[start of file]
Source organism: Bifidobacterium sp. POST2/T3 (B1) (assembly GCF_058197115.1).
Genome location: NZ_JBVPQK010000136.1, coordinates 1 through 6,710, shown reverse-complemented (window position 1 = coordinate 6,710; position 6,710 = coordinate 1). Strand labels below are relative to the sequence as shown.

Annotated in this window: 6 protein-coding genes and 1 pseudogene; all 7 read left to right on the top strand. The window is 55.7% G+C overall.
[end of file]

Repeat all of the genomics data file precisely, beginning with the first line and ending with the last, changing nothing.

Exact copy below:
Source organism: Bifidobacterium sp. POST2/T3 (B1) (assembly GCF_058197115.1).
Genome location: NZ_JBVPQK010000136.1, coordinates 1 through 6,710, shown reverse-complemented (window position 1 = coordinate 6,710; position 6,710 = coordinate 1). Strand labels below are relative to the sequence as shown.

Annotated in this window: 6 protein-coding genes and 1 pseudogene; all 7 read left to right on the top strand. The window is 55.7% G+C overall.